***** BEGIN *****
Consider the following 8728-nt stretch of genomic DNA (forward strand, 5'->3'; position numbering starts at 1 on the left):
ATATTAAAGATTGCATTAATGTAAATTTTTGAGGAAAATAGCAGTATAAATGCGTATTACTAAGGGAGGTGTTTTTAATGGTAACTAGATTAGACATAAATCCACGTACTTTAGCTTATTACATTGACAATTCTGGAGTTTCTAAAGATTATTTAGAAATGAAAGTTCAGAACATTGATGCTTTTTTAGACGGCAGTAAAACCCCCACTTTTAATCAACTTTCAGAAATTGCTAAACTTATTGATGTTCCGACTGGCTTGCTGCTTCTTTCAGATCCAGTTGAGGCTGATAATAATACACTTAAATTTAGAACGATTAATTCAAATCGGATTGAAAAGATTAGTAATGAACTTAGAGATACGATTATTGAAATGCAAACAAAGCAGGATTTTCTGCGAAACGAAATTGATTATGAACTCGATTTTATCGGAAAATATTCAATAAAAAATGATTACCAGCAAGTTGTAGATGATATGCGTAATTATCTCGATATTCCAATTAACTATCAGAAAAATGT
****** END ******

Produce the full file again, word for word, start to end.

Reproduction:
Consider the following 8728-nt stretch of genomic DNA (forward strand, 5'->3'; position numbering starts at 1 on the left):
ATATTAAAGATTGCATTAATGTAAATTTTTGAGGAAAATAGCAGTATAAATGCGTATTACTAAGGGAGGTGTTTTTAATGGTAACTAGATTAGACATAAATCCACGTACTTTAGCTTATTACATTGACAATTCTGGAGTTTCTAAAGATTATTTAGAAATGAAAGTTCAGAACATTGATGCTTTTTTAGACGGCAGTAAAACCCCCACTTTTAATCAACTTTCAGAAATTGCTAAACTTATTGATGTTCCGACTGGCTTGCTGCTTCTTTCAGATCCAGTTGAGGCTGATAATAATACACTTAAATTTAGAACGATTAATTCAAATCGGATTGAAAAGATTAGTAATGAACTTAGAGATACGATTATTGAAATGCAAACAAAGCAGGATTTTCTGCGAAACGAAATTGATTATGAACTCGATTTTATCGGAAAATATTCAATAAAAAATGATTACCAGCAAGTTGTAGATGATATGCGTAATTATCTCGATATTCCAATTAACTATCAGAAAAATGT